Despite Brawls, No OSHP Arrests at Clashing Protests at Ohio Statehouse

A pugilistic day of political demonstrations that included two brawls between far-right demonstrators insisting the presidential election was stolen and Black Lives Matter activists ended with no arrests Wednesday.

click to enlarge Clashing protesters brawl for the second time Wednesday on the Ohio statehouse campus. A man in Proud Boys gear winds up a punch with his right fist clenched. - Photo: Jake Zuckerman
Photo: Jake Zuckerman
Clashing protesters brawl for the second time Wednesday on the Ohio statehouse campus. A man in Proud Boys gear winds up a punch with his right fist clenched.
A pugilistic day of political demonstrations that included two brawls between far-right demonstrators insisting the presidential election was stolen and Black Lives Matter activists ended with no arrests Wednesday.

At least two rounds of fisticuffed rumbles with an array of participants broke out at different points through the afternoon along with some more minor spats.

The Proud Boys, a radical conservative group with white nationalist ties known for violent confrontations with liberal demonstrators, tussled with BLM activists after hours of vitriolic name calling and antagonizing between the two.

click to enlarge Conservative activist Judi Phelps, a pistol holstered to her leg, yells into a microphone. - Photo: Jake Zuckerman
Photo: Jake Zuckerman
Conservative activist Judi Phelps, a pistol holstered to her leg, yells into a microphone.

Among the Proud Boys and those alongside them, firearms were everywhere. People were carrying assault style rifles, shotguns and pistols. None were seen used or brandished. One man carried a telescoping baton.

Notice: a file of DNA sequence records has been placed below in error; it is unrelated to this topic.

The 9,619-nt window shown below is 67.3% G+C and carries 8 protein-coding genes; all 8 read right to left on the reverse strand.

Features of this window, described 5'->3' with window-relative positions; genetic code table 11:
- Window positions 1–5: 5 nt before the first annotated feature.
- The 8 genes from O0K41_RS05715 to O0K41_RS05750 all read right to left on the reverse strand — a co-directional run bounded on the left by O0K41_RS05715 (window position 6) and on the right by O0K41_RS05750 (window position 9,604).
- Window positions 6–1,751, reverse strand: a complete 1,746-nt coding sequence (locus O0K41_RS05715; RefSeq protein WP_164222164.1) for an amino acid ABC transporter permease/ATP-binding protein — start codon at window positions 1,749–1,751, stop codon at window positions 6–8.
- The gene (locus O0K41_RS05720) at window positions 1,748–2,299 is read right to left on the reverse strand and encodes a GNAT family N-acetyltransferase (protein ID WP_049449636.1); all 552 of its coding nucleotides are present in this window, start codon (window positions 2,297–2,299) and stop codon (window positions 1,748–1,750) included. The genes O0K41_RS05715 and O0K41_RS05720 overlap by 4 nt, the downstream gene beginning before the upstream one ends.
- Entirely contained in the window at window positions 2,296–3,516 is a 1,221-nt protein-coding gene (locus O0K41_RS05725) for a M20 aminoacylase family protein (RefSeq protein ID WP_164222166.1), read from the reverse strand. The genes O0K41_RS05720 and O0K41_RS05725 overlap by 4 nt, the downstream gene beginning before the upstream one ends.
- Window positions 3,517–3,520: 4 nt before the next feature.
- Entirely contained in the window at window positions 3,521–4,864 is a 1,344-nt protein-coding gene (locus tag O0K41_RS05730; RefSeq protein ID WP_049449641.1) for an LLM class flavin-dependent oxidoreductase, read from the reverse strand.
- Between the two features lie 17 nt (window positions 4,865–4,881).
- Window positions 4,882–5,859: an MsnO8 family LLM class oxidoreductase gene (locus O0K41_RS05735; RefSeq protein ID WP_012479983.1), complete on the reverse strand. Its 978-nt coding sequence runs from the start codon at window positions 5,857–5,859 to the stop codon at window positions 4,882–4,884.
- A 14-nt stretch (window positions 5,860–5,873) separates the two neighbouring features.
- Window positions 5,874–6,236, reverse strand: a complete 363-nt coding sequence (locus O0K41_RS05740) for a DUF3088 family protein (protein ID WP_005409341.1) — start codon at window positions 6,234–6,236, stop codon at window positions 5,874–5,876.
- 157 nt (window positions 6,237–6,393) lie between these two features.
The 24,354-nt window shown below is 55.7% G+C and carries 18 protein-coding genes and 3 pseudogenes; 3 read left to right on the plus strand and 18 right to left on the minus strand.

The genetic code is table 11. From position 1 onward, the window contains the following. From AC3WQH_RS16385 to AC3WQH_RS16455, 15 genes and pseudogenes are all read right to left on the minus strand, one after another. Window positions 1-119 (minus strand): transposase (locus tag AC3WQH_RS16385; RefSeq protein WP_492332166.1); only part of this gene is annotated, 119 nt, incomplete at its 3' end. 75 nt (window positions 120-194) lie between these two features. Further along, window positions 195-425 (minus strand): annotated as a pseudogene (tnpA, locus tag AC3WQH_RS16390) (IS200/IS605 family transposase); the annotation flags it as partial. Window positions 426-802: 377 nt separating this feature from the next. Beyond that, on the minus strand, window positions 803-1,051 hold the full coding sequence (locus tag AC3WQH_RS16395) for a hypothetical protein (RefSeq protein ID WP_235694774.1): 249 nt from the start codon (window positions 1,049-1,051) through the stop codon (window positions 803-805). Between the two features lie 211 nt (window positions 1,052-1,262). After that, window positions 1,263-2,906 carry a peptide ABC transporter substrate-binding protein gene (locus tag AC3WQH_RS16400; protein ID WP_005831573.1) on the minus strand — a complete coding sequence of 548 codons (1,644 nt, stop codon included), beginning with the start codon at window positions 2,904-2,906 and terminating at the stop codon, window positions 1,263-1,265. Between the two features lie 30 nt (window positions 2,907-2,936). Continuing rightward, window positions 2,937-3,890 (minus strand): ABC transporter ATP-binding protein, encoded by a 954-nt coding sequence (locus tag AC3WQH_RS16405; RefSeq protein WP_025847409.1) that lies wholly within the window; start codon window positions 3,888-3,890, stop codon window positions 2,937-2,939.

At least two people standing with BLM activists carried pistols, and one man carried a baseball bat, none of which were seen in use during the fights.

click to enlarge Despite Brawls, No OSHP Arrests at Clashing Protests at Ohio Statehouse
Photo: Jake Zuckerman

Members of the Ohio State Highway Patrol, which protects the Capitol building and campus, intervened at times to break up the physical altercations and try to keep the two groups separate or at least in peace.

OSHP Staff Lt. Craig Cvetan said Thursday the primary function of the officers on the scene were to make sure everybody stays safe, not necessarily make arrests.

“As you make arrests and try to start apprehending individuals, that takes away those trooper’s ability to separate those groups,” he said.

He said the officers are well aware of the arsenal of weapons around the protest.

“Ohio is an open-carry state,” he said. “Certainly, we prefer for people not to have weapons on the Statehouse grounds. It makes it easier for us.”

The first rumble broke out around 12:40 p.m. It was captured in video via a Statehouse News Bureau reporter.


The Columbus Police Department assisted in breaking up the fights. Repeated calls to the department seeking information on arrests or lack thereof were sent to a Public Information Officer who did not answer calls and could not accept voicemails.

A separate fight with at least about 10 people engaged broke out on the Capitol lawn at roughly 3 p.m. OSHP officers broke things up and separated the two groups.

click to enlarge A man with a holstered pistol engages in a heated argument with a Columbus Police officer after the second brawl - Photo: Jake Zuckerman.
Photo: Jake Zuckerman.
A man with a holstered pistol engages in a heated argument with a Columbus Police officer after the second brawl

Shortly thereafter, the Proud Boys groups left on buses, after which the situation quickly calmed down.

Meanwhile, in Washington D.C., a mob of insurrectionists were in the process of invading the U.S. Capitol and wreaking havoc inside. One woman was reportedly shot, and three more died due to unspecified medical emergencies.

Gov. Mike DeWine briefly mentioned the protests at the Ohio Capitol speaking to reporters Thursday. He acknowledged there’s no guarantee that Ohio’s statehouse is safe from a similar invasion. He made no mention of either the fights or the firearms that were present through the event.

This story was originally published by the Ohio Capital Journal and republished here with permission.

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